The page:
UN votes to allow Ukraine’s Zelenskyy to give virtual speech
UNITED NATIONS (AP) — The U.N. General Assembly voted Friday to allow Ukraine’s president to deliver a pre-recorded address to next week’s gathering of world leaders because of his need to deal with Russia’s invasion, making an exception to its requirement that all leaders speak in person.
The 193-member world body approved Volodymyr Zelenskky’s virtual address by a vote of 101-7 with 19 abstentions including China. The seven countries voting “no” were Belarus, Cuba, Eritrea, Nicaragua, North Korea, Russia and Syria.
The assembly first voted on an amendment put forward by Belarus, a close ally of Russia, that would have allowed any leader facing exceptional difficulties and unable to attend to deliver a pre-recorded address. It was defeated by a vote of 23-67 with 27 abstentions.
The document that was approved expresses concern that leaders of “peace-loving“ U.N. sovereign nations can’t participate in person “for reasons beyond their control owing to ongoing foreign invasion, aggression, military hostilities that do not allow safe departure from and return to their countries, or the need to discharge their national defense and security duties and functions.”
The document, which was proposed by Ukraine and had more than 50 co-sponsors, permits Zelenskyy to submit a pre-recorded statement to be played in the General Assembly hall. It stresses that this will not set a precedent for future high-level assembly meetings.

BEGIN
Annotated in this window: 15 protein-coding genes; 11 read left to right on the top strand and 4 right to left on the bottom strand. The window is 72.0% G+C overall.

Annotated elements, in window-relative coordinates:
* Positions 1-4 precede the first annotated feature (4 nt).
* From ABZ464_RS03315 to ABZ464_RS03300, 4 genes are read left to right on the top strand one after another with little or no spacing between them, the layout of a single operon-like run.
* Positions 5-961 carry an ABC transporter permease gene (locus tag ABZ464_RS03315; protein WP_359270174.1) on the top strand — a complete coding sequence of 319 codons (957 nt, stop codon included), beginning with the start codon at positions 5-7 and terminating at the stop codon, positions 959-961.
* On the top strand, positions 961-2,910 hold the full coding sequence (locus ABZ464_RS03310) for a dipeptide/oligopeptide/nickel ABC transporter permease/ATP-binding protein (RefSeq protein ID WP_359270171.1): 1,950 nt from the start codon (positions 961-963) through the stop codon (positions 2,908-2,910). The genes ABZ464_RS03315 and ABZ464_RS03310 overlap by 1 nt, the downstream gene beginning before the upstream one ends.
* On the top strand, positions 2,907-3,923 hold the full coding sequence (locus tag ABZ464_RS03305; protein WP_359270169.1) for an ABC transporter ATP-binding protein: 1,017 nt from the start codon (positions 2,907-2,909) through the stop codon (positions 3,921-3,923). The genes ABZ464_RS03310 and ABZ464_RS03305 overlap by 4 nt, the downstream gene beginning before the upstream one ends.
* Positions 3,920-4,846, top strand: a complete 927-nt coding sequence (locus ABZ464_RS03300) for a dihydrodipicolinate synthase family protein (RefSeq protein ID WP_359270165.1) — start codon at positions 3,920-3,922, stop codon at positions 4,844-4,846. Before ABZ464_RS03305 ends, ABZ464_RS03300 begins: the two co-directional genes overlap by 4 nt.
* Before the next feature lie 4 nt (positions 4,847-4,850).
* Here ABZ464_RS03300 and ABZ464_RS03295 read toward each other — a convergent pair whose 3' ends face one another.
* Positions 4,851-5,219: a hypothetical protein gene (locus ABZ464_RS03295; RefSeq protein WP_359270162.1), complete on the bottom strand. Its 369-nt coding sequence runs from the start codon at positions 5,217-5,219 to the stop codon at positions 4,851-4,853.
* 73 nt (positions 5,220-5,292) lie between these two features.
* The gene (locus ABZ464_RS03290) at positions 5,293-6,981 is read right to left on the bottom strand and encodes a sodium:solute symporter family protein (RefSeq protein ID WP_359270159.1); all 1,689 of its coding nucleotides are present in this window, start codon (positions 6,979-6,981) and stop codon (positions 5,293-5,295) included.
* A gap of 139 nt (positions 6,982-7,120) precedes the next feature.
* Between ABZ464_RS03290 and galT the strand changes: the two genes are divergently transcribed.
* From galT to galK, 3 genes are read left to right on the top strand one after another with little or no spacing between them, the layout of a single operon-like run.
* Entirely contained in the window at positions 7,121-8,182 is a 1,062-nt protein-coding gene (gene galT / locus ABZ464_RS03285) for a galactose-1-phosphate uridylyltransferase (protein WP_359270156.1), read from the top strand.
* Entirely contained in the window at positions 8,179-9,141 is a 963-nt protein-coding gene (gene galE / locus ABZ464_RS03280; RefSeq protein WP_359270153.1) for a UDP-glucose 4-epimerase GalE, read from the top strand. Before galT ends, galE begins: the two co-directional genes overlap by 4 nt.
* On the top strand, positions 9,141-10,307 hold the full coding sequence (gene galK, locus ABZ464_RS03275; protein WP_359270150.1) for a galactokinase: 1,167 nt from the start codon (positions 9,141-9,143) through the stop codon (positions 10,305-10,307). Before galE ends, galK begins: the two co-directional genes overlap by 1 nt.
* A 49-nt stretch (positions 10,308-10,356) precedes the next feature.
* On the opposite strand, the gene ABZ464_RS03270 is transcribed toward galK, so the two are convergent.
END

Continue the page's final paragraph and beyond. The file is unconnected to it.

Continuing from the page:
Ukrainian Ambassador Sergiy Kyslytsya expressed satisfaction that the assembly will have a chance to hear directly from Zelenskyy “about how he sees the end of this war and how he evaluates the impact of this war on global affairs and on the United Nations in particular.”
He expressed gratitude in an interview with The Associated Press that 101 U.N. member nations gave such strong support to hearing from Zelenskyy, saying it was “pathetic” that Russia mustered only six other countries to oppose his speech.
Kyslytsya said Zelenskyy was scheduled to address the assembly Wednesday afternoon and there is no reason that would be changed.
The document refers to the General Assembly resolution adopted at an emergency special session on March 2 — six days after Russia’s Feb. 24 invasion of Ukraine — demanding an immediate halt to Moscow’s offensive and withdrawal of all Russian troops. The vote on the resolution, titled “Aggression against Ukraine,” was 141-5 with 35 abstentions.
British Counsellor Philip Reed told the assembly before the votes that the reason it is necessary “is because Russia has invaded its neighbor and for that reason Ukraine’s president cannot travel to New York for the General Debate,” the official name of the high-level meeting.
Nicaragua’s representative, whom its mission refused to identify, said the proposed decision “reflects a clear trend towards exceptionalisms” and violates the U.N. Charter’s principle “of sovereign equality of all members.” He urged members to oppose the proposal and avoid “double standards” and “selfish interests.”
As a result of the COVID-19 pandemic, the annual meeting of world leaders at the General Assembly was all virtual in 2020 and hybrid in 2021. But this year the assembly decided that all speeches must be in person.
By EDITH M. LEDERER